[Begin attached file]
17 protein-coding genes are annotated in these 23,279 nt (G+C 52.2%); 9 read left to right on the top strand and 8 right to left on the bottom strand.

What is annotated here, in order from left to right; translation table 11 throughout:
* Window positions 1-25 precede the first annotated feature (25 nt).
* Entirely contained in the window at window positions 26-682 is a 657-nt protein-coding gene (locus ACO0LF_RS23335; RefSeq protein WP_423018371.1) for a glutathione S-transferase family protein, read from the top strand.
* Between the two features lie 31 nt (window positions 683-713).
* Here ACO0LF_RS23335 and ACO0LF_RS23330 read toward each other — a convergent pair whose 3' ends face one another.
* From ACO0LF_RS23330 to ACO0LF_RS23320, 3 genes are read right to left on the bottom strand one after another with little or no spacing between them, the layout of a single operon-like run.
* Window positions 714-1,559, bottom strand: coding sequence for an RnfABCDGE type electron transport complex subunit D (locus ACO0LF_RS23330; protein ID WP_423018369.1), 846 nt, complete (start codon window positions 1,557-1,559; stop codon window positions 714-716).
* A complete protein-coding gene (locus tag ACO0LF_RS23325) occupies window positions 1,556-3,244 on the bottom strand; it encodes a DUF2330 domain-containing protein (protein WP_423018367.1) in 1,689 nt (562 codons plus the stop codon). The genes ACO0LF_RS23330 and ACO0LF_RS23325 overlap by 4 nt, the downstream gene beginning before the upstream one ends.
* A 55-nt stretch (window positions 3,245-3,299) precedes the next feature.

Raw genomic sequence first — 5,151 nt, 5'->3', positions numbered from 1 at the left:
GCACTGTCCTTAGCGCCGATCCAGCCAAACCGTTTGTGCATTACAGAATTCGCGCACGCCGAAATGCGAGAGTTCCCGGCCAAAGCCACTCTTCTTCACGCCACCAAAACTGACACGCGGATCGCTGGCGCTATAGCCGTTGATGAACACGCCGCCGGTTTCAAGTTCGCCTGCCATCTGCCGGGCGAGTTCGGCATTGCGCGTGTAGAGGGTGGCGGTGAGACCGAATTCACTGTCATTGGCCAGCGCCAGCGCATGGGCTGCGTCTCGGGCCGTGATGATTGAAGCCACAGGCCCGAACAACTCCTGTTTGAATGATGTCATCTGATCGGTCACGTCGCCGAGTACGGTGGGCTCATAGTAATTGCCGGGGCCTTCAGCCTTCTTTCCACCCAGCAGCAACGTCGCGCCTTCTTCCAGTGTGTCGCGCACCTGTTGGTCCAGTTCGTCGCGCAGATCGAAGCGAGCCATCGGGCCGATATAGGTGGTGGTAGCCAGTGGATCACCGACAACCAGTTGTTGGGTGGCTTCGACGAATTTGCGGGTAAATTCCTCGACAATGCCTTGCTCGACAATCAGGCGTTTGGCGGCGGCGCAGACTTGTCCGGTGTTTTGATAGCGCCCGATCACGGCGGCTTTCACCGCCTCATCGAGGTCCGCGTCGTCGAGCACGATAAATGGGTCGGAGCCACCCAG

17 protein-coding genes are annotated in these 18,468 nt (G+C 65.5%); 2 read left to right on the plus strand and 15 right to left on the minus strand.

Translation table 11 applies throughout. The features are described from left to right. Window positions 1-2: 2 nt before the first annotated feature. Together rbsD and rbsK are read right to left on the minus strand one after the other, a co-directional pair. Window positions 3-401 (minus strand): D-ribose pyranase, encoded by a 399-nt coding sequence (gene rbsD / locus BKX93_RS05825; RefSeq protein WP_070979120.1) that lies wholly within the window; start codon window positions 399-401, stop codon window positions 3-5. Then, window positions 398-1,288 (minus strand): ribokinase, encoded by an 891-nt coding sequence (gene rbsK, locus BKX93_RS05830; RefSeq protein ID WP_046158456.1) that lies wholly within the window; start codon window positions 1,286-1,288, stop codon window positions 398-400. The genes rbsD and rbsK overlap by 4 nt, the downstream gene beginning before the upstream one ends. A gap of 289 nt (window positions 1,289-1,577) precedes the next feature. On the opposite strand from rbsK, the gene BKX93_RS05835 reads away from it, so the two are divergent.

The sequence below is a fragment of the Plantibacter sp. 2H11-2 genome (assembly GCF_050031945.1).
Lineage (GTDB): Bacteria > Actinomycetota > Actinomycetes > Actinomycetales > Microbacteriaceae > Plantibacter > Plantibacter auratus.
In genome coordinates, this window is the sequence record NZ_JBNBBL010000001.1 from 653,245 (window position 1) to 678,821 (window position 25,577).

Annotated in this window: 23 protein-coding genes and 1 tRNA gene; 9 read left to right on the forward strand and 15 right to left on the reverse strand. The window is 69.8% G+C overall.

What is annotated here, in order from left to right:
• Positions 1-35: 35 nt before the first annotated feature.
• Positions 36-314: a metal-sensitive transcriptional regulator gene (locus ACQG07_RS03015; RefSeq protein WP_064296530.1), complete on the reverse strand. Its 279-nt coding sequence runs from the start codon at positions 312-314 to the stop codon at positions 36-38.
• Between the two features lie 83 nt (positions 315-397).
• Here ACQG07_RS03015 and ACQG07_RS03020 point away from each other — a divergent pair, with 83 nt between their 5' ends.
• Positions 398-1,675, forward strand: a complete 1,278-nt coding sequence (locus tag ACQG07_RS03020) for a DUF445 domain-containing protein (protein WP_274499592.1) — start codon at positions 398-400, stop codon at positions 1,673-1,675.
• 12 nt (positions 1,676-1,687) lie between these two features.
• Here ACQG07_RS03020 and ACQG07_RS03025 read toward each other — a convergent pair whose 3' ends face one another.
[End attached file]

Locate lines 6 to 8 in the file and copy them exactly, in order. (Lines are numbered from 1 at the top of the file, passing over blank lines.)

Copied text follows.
* Here ACO0LF_RS23335 and ACO0LF_RS23330 read toward each other — a convergent pair whose 3' ends face one another.
* From ACO0LF_RS23330 to ACO0LF_RS23320, 3 genes are read right to left on the bottom strand one after another with little or no spacing between them, the layout of a single operon-like run.
* Window positions 714-1,559, bottom strand: coding sequence for an RnfABCDGE type electron transport complex subunit D (locus ACO0LF_RS23330; protein ID WP_423018369.1), 846 nt, complete (start codon window positions 1,557-1,559; stop codon window positions 714-716).